UNSW Sydney scientists create skin-like artificial sensors

. Mr Fandi Chen, a PhD student from the School of Materials Science and Engineering holds up the sensing material. Image credit: UNSW Sydney

Scientists at UNSW Sydney have developed an electronic device designed to mimic the function of human skin. 

Researchers from the School of Material Sciences and Manufacturing Engineering published a paper in Advanced Functional Materials describing the promising potential of electronic skins (E-Skins) to advance the development of smart wearable technology. 

The device is designed to be able to detect mechanical stimuli for information processing, including gesture and handwriting recognition, with ultra-low power consumption. 

Proponents of the study said the technology could find applications in a range of fields, including elderly care, extreme sports monitoring, and motion capture. 

The development of E-Skins comes as the use of artificial skins is being adopted as transformative sensing technology for real-time monitoring of vitals, including blood pressure, temperature, and oxygen levels.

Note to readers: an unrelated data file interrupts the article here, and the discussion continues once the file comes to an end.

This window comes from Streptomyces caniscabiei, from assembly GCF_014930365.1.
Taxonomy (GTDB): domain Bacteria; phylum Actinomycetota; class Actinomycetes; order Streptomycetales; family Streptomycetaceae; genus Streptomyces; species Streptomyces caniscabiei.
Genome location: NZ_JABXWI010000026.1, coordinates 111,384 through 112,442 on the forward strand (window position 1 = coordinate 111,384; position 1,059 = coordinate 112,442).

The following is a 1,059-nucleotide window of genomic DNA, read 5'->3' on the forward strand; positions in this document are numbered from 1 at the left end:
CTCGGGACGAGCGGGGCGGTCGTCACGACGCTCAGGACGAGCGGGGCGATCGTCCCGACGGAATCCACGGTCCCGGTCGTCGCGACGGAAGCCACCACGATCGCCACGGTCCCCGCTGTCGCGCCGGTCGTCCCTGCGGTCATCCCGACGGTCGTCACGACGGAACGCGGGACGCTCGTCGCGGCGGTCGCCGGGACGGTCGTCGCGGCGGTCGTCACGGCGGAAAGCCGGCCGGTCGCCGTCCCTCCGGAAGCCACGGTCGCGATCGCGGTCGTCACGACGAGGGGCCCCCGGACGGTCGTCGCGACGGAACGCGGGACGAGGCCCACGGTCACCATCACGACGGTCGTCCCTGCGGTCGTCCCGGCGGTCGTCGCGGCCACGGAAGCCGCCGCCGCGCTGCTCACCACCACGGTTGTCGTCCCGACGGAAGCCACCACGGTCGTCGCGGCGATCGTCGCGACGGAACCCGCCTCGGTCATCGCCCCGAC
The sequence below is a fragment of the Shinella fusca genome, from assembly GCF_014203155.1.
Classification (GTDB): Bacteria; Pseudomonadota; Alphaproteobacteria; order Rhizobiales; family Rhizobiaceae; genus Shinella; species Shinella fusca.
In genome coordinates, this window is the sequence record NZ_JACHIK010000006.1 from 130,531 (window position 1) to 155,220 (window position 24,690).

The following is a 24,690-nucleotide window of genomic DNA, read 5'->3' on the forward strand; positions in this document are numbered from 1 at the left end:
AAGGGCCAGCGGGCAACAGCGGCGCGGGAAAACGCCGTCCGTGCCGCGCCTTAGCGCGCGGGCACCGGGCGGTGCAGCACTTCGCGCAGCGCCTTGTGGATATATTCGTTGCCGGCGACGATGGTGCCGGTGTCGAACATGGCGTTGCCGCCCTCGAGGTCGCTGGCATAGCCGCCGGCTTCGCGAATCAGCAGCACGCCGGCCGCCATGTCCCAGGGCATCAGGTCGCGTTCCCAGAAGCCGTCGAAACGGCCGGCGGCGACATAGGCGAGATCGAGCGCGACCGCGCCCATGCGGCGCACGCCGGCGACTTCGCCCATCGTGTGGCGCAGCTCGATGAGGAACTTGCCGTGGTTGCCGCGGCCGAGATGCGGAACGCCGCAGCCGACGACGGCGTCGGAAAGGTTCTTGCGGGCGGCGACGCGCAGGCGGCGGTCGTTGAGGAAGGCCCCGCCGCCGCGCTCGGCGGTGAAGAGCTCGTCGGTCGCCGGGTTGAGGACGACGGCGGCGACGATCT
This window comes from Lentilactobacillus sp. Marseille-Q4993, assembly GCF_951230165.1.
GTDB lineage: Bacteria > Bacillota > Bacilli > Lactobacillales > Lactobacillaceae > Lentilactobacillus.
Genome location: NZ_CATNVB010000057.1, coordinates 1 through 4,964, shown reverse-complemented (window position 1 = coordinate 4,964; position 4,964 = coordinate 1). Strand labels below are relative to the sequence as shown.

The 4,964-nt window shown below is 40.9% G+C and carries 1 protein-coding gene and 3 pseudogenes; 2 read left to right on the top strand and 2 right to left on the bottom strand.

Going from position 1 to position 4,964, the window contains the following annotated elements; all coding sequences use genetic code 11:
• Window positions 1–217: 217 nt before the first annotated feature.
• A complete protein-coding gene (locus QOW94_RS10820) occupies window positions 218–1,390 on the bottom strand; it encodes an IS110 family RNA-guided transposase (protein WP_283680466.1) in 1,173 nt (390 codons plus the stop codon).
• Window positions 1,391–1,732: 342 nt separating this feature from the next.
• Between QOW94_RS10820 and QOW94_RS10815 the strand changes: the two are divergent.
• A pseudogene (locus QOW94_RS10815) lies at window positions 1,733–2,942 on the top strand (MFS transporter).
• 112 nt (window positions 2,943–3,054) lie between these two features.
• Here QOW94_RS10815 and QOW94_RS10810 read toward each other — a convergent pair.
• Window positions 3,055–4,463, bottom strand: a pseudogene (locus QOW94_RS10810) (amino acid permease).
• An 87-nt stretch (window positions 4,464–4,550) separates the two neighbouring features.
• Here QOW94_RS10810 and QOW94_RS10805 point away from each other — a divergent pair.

The technology could also be used to measure the health status of athletes and people working in hazardous environments. 

Stretchable strain sensors were recently developed to mimic skin perception by measuring pressure, tension, and weight. However, most of the sensors do not have the capability to process the signals, according to Dr Tao Wan, the corresponding author of the paper. 

Researchers from UNSW Sydney have integrated artificial synapses with advanced sensors to mimic the properties of human skin in a bid to overcome these limitations. 

“The electric current that powers our device corresponds to the strength of the connection between two neurons. And we applied electric stimuli to control the device conductance to emulate human synaptic behaviours,” said Prof. Dewei Chu, lead author of the study. 

Chu said the study highlights new insights in the design of artificial synapses and sensors to process information for neuromorphic computing and artificial intelligence applications. 

“For example, it offers promising potential for the advancement of smart wearable technology that could detect body movement, or could be applied to soft robotics and prosthetics,” Chu said. 

The researchers are currently looking into improving the sensing and information processing capabilities of E-Skins and further expanding the application in tactile and visual perception.